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More on “Are Leaders Born or Created”?

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Probably a bit of both!

Some are born.  They exhibit the key traits associated with leaders, often at an early age, and develop even more impact and influence with education and experience.  (Look at any kids’ sports team and the natural leaders will quickly stand out).  If you google “key leadership traits” you’ll find a long list of opinions showcasing 5-50 must-have characteristics!  My short list includes:

  • Vision:  Leaders are the big picture thinkers and optimists  who see what the future could be (remember Martin Luther King’s “I Have a Dream”  speech?), are passionate about ”why”, “how” and ”what” the organization does (more on  Simon Sinek’s “Golden Circle” below) and challenge stakeholders to engage in that future.     
  • Character: Integrity goes without saying although, more and more often, we’re disappointed when our leaders’ moral compasses malfunction. 
  • Self Understanding:  Leaders are confident about their authentic selves, open to feedback about how they’re actually perceived, willing to listen to hear rather than to refute and are able to be vulnerable (e.g. they share failures, apologize) with their teams.
  • Problem solving:  Leaders are analytical (they see patterns that others miss), intuitive (they trust their guts) and street savvy (they know when others are trying to take advantage).
  • Productivity:  Leaders are profit aware (they understand sustainability as well as the bottom line)  and decisive (they’re willing to take action rather than talk an issue to death).
  • Motivation:  Leaders are willing to take calculated risks (they have a Plan B) and to assume responsibility for the team (they don’t hang them out to dry) when projects don’t go as well as planned.
  • Human Relations/Emotional Intelligence:  Leaders’  “presence” impacts, influences and inspires people to enage in their vision.  They build high performance teams where every member is positioned for success (they’re able to play to their strengths and supported to do so).  They’re willing to say “no” as and when necessary and are focused on negotiating win-win solutions wherever possible.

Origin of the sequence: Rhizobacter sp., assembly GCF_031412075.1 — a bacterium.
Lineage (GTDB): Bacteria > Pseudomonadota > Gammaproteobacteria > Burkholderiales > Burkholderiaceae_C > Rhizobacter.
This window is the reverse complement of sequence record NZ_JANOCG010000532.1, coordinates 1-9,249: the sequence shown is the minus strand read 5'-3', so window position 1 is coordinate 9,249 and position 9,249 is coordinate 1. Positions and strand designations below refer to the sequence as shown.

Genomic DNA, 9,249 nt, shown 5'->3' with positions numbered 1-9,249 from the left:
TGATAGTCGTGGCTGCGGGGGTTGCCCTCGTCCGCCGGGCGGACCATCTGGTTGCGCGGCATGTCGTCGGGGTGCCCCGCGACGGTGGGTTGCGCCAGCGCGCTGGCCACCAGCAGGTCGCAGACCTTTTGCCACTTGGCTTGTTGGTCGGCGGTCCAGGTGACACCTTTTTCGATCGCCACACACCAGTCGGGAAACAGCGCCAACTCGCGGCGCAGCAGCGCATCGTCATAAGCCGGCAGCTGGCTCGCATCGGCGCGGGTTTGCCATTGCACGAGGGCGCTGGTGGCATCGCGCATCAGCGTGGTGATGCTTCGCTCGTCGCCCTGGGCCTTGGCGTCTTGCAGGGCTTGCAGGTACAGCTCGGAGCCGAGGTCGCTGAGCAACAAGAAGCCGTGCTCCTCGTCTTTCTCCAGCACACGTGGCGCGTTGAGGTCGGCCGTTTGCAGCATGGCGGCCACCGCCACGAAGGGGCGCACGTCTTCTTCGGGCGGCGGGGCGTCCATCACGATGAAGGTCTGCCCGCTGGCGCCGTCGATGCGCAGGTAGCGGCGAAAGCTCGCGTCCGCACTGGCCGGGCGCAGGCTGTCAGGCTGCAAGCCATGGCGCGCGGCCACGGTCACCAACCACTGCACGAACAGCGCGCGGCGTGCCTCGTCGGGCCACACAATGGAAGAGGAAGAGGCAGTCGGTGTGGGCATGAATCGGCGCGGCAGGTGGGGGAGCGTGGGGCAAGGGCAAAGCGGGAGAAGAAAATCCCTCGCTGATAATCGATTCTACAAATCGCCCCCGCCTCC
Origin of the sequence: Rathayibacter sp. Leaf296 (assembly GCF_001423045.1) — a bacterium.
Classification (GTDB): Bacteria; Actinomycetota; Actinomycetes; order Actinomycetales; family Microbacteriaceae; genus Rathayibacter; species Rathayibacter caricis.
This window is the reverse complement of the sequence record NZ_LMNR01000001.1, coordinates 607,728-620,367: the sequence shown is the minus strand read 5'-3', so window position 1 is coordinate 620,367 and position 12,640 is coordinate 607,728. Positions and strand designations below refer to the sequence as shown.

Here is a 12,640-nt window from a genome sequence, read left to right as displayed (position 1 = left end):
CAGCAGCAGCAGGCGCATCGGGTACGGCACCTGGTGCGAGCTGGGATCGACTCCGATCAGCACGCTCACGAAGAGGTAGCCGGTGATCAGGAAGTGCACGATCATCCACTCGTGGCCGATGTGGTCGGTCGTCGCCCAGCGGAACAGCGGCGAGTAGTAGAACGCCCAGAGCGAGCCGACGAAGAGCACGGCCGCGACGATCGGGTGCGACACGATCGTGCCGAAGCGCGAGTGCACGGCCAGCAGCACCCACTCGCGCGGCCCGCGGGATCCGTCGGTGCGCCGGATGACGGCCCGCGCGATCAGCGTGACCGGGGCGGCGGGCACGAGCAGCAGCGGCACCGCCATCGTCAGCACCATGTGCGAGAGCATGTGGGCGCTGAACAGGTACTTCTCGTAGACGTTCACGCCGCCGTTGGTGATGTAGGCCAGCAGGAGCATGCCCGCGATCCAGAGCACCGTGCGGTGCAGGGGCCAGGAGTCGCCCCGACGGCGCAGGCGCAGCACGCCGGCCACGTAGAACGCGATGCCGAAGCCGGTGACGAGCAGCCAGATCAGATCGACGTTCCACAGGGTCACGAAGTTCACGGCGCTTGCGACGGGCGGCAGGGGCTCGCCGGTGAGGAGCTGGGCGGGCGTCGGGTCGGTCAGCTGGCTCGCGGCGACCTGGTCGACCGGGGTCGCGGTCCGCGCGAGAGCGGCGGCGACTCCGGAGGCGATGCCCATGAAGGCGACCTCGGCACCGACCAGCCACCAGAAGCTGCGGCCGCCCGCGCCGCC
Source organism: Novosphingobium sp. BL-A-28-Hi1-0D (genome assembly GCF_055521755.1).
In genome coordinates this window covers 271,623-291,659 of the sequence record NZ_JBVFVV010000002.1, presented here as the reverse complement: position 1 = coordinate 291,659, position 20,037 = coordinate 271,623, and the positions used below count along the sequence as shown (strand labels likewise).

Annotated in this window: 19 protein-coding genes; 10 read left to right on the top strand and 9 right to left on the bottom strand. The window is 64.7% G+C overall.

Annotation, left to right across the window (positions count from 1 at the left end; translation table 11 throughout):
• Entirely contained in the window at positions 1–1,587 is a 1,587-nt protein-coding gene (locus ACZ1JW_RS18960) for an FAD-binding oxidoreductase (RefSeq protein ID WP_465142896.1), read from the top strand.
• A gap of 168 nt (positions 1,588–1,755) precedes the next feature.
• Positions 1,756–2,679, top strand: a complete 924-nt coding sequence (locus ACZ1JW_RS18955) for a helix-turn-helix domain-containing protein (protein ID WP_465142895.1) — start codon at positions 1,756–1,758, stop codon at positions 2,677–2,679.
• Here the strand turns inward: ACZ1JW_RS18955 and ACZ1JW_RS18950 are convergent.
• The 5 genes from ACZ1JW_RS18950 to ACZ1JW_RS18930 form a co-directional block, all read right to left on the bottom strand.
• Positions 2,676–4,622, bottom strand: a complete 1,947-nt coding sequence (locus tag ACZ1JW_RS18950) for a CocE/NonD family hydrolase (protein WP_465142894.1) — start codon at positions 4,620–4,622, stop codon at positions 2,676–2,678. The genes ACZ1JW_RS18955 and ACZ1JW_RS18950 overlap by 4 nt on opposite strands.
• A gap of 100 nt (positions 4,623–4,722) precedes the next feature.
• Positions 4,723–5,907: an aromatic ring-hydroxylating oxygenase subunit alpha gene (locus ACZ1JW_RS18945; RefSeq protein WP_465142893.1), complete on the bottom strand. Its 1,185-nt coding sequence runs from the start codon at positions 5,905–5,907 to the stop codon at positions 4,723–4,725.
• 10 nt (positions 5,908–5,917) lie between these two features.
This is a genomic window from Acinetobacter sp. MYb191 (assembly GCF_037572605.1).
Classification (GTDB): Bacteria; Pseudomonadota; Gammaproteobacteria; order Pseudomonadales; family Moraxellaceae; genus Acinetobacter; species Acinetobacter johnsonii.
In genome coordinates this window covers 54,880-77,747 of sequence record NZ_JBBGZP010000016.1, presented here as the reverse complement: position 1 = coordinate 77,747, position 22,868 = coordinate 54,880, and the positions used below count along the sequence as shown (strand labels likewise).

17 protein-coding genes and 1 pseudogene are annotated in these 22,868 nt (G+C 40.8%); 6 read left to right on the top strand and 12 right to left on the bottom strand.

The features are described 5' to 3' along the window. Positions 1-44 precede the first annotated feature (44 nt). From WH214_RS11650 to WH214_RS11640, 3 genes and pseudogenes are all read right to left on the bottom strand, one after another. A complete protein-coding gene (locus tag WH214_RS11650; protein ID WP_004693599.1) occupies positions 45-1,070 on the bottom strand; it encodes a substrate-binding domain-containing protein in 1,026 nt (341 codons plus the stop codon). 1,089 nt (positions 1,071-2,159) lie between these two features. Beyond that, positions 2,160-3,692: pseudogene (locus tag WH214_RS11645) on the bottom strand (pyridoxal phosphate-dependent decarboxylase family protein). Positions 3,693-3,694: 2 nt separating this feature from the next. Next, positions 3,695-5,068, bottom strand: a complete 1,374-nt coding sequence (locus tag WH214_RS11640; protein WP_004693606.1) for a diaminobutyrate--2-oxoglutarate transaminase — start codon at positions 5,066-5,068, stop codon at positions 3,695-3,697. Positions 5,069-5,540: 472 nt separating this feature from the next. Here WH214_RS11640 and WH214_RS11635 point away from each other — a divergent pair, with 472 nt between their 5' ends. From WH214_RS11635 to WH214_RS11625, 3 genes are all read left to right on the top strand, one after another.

Some are created or shaped.  Most of us are in this group:  we show signs of leadership but need some help enhancing our skills and/or boosting our confidence.  Three key resources include:

  • Assessment:  Get a better understanding of who you really are through an evaluation like The Pathfinder Career System or a 360 degree feedback.
  • Mentor:  Find a ”champion” or “sponsor” who will share his or her knowledge and wisdom with you.  Their experiences will help you take more calculated risks and learn from projects that don’t go as well as planned. 
  • ProDev:  Take charge of your own development and commit to life-long learning. 

And, of course, some people exhibit neither leadership traits nor any interest in leading.  That’s good because Leaders need teams of competent subject matter experts to execute the Vision with excellence!  Team members will, hopefully, agree with their leader and commit to the Vision.  It’s OK to disagree as long as the member is willing to commit.  But when a member disagrees and can’t (or won’t) commit, it’s time to move on.  

 Simon Sinek (see his “How Great Leaders Inspire Action” video on YouTube) says there are two kinds of Leaders:

  • Those who are in positions of authority and power is their key technique (we’ve all worked with someone who commands and controls;  it’s not pretty!)
  • Those who buy into “The Golden Circle”:  they start with “why” (here’s the dream I’m passionate about) then map out the “how” (here’s the overall process) and, finally, highlight the “what” (here are the services and products we’ll offer).

Leaders, Managers, Self Directed Work Teams…each plays a key role in today’s workplace.  Where do you play to your strengths?